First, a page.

In the Torah, paroikoi would be those gerim (sojourners) who were not members of the covenant.  The lack of covenant status for these paroikoi is indicated as follows.  The Torah says that it’s a sin for a ger to eat nevelah (Lev. 17:15-16);  Yet the Torah says a ger may indeed eat nevelah (Deut. 14:21).  This apparent contradiction was resolved by Septuagint (the Greek translation of the Torah written by the Sanhedrin).  The Septuagint translators, understanding that the Torah cannot contradict itself, reasoned that it must follow that there are 2 different types of gerim.  And to that end, in passages where the context indicated that the ger was not a member of the covenant, the translators used the term “paroikos” (literally “one who is outside of the house”) to translate the term “ger”.

To sum up, the terms paroikoi and xenoi convey a negative former status in which one was outside of the covenant, outside of the house/family–literally they were unfamiliar to G-d.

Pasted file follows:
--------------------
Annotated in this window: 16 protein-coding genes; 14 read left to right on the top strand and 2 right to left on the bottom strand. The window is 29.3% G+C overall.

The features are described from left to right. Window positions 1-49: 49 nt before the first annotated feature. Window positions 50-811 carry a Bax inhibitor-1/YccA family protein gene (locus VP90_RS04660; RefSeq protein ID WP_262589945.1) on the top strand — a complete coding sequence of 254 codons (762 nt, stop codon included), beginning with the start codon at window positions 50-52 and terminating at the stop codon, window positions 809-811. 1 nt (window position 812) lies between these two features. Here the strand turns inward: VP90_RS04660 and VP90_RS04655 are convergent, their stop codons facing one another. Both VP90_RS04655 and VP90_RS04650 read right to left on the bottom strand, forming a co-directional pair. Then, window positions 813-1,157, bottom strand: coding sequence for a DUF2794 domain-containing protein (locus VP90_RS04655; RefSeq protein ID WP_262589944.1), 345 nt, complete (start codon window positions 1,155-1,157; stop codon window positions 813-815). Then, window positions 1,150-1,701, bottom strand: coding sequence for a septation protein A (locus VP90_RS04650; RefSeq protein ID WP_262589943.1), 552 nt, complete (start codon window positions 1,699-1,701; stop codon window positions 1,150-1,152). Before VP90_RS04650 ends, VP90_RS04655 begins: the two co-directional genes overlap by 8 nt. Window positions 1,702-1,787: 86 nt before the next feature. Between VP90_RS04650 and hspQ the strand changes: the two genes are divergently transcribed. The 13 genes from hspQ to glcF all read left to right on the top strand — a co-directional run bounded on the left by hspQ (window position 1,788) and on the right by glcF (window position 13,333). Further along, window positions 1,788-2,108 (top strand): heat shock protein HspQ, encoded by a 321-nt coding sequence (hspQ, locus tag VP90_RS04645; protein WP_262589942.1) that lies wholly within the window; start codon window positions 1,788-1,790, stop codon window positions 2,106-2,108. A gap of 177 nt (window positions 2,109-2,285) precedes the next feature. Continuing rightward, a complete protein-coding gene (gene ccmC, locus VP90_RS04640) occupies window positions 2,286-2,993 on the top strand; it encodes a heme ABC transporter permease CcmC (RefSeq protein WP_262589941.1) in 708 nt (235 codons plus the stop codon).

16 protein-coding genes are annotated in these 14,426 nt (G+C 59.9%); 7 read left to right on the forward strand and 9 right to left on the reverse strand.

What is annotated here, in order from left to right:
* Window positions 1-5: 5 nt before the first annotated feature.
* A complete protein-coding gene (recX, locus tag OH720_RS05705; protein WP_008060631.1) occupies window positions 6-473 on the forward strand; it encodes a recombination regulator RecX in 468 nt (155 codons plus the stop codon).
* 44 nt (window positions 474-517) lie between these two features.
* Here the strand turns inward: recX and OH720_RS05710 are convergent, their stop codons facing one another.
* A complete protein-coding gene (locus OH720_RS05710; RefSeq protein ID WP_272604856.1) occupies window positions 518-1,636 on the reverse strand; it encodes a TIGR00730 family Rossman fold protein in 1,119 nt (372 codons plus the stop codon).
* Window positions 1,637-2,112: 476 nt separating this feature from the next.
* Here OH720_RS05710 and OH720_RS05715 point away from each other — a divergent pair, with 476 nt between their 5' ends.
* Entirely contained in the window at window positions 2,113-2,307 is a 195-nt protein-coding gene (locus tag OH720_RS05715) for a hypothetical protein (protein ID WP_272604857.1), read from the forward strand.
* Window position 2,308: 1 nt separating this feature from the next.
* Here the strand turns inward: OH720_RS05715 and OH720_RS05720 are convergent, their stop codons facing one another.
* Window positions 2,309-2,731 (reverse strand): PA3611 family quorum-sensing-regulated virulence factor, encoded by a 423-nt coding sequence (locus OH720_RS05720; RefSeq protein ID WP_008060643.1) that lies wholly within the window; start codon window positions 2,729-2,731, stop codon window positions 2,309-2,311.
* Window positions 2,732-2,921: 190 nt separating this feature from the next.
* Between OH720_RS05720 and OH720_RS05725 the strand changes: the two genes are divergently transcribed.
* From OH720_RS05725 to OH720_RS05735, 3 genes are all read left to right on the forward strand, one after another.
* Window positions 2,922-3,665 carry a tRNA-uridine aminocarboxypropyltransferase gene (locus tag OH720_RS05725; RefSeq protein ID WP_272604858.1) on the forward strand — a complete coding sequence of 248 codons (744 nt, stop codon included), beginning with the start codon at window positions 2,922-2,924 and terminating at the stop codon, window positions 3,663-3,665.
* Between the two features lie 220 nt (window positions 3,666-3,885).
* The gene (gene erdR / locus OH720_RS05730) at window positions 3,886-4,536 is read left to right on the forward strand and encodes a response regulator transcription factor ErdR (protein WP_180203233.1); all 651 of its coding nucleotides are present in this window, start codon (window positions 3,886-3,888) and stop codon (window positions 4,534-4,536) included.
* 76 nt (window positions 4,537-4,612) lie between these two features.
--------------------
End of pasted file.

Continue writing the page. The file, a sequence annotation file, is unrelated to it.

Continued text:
And so we’ve looked at the negatives of the former status.  Now let’s look at the positives of the new status:

  • Nearness to G-d via the blood of Yeshua as opposed to being far off from G
  • Fellow citizens (sympolitai) as opposed to being excluded from citizenship in Israel
  • Members of the household (oikeioi tou Theou) as opposed to being outside of the house (paroikos) 
  •  Affiliated with the covenants of promise as opposed to unaffiliation with the covenants (xenoi ton diathekon)